Emotions and Boredom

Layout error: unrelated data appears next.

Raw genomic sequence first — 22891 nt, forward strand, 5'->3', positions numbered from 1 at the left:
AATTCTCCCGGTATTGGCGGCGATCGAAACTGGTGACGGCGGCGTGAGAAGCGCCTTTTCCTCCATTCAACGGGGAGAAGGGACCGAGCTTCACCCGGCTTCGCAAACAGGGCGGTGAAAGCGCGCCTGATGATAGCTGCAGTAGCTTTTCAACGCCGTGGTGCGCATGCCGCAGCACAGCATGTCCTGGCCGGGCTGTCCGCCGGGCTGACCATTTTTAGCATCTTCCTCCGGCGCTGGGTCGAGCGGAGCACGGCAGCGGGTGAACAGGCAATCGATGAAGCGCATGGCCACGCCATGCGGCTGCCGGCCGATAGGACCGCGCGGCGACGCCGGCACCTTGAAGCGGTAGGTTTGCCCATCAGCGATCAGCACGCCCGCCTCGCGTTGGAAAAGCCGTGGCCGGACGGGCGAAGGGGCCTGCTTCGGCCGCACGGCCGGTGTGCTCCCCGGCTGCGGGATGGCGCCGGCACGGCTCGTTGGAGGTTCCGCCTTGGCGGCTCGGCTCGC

Emotions are far more powerful than thoughts -- they can ignite; stimulate; discourage, or completely block life’s energy in any moment. Boredom is perhaps the most misunderstood of all the emotion. Guru Nanak called boredom, “moderation” -- the Buddha referred to it as “the middle path.” Boredom is the sensation that arrives without any extremes, when there’s nearly always calm, and when all the other elements are in a state of natural balance. For those who require great stimulation, boredom is not a friendly place. However, boredom’s greatest benefit is that it allows your full receptivity to take place. Because of the deep absence of activity, it allows for more contemplative and intuitive moments. In these moments, boredom nurtures a type of certainty; certainty brings a form of stability; stability can produce consistency, and consistency allows growth to take place any time, over time . . . the exact nature of nature. At the opposite end of nature, when growth takes place suddenly, it’s nearly always corrected as an anomaly . . . unsustainable. This will then produce an instability; a fear and uncertainty -- which triggers excitement, counteracting boredom . . . causing an unconscious brain to embrace the pleasures of the distractions and disruptions. This gives the brain the sense that -- I need to solve a problem -- I better get busy . . . and there you have the main reason why the brain hates boredom . . . it does not appreciate inactivity. Alternatively, the more conscious person sits inside boredom; the focus drops from the problem-solving brain, to the connection-experiencing heart, and a deep meditation unfolds. Our prayer is that you’re at ease whenever you are bored; that you take this opportunity to live in your meditative heart and give your brain a rest; dive deeply into this field of 'no-stimulation' and discover its easy, gently balanced atmosphere. Lose yourself in the ease of this balance and allow yourself to know and grow and rejuvenate.